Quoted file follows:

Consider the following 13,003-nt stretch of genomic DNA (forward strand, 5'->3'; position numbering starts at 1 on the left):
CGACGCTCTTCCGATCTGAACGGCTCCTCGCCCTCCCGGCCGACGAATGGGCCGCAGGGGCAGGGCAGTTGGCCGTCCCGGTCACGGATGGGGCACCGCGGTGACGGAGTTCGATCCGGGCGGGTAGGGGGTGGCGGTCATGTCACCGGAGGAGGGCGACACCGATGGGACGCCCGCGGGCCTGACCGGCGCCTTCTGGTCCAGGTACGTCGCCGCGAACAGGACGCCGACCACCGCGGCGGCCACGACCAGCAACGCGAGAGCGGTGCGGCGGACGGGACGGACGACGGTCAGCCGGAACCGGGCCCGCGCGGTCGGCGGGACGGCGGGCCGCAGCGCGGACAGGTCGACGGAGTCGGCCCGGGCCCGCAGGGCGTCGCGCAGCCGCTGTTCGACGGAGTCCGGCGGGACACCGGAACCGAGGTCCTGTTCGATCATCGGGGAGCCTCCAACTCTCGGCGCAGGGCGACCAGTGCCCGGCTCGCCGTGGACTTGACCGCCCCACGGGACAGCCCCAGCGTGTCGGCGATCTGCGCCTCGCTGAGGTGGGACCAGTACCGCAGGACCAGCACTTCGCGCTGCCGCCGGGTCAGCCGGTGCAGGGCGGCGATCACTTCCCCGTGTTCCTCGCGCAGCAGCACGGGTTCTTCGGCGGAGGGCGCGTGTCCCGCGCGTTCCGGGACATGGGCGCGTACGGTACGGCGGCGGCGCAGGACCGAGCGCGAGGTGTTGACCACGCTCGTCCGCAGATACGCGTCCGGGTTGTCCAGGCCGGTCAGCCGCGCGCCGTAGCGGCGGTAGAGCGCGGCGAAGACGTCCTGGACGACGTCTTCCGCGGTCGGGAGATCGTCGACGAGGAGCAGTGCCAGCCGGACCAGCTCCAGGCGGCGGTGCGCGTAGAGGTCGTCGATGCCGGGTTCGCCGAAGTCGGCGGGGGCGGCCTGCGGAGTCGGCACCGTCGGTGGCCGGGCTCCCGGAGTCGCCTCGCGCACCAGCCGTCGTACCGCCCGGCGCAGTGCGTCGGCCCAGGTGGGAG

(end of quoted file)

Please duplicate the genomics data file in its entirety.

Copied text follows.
Consider the following 13,003-nt stretch of genomic DNA (forward strand, 5'->3'; position numbering starts at 1 on the left):
CGACGCTCTTCCGATCTGAACGGCTCCTCGCCCTCCCGGCCGACGAATGGGCCGCAGGGGCAGGGCAGTTGGCCGTCCCGGTCACGGATGGGGCACCGCGGTGACGGAGTTCGATCCGGGCGGGTAGGGGGTGGCGGTCATGTCACCGGAGGAGGGCGACACCGATGGGACGCCCGCGGGCCTGACCGGCGCCTTCTGGTCCAGGTACGTCGCCGCGAACAGGACGCCGACCACCGCGGCGGCCACGACCAGCAACGCGAGAGCGGTGCGGCGGACGGGACGGACGACGGTCAGCCGGAACCGGGCCCGCGCGGTCGGCGGGACGGCGGGCCGCAGCGCGGACAGGTCGACGGAGTCGGCCCGGGCCCGCAGGGCGTCGCGCAGCCGCTGTTCGACGGAGTCCGGCGGGACACCGGAACCGAGGTCCTGTTCGATCATCGGGGAGCCTCCAACTCTCGGCGCAGGGCGACCAGTGCCCGGCTCGCCGTGGACTTGACCGCCCCACGGGACAGCCCCAGCGTGTCGGCGATCTGCGCCTCGCTGAGGTGGGACCAGTACCGCAGGACCAGCACTTCGCGCTGCCGCCGGGTCAGCCGGTGCAGGGCGGCGATCACTTCCCCGTGTTCCTCGCGCAGCAGCACGGGTTCTTCGGCGGAGGGCGCGTGTCCCGCGCGTTCCGGGACATGGGCGCGTACGGTACGGCGGCGGCGCAGGACCGAGCGCGAGGTGTTGACCACGCTCGTCCGCAGATACGCGTCCGGGTTGTCCAGGCCGGTCAGCCGCGCGCCGTAGCGGCGGTAGAGCGCGGCGAAGACGTCCTGGACGACGTCTTCCGCGGTCGGGAGATCGTCGACGAGGAGCAGTGCCAGCCGGACCAGCTCCAGGCGGCGGTGCGCGTAGAGGTCGTCGATGCCGGGTTCGCCGAAGTCGGCGGGGGCGGCCTGCGGAGTCGGCACCGTCGGTGGCCGGGCTCCCGGAGTCGCCTCGCGCACCAGCCGTCGTACCGCCCGGCGCAGTGCGTCGGCCCAGGTGGGAG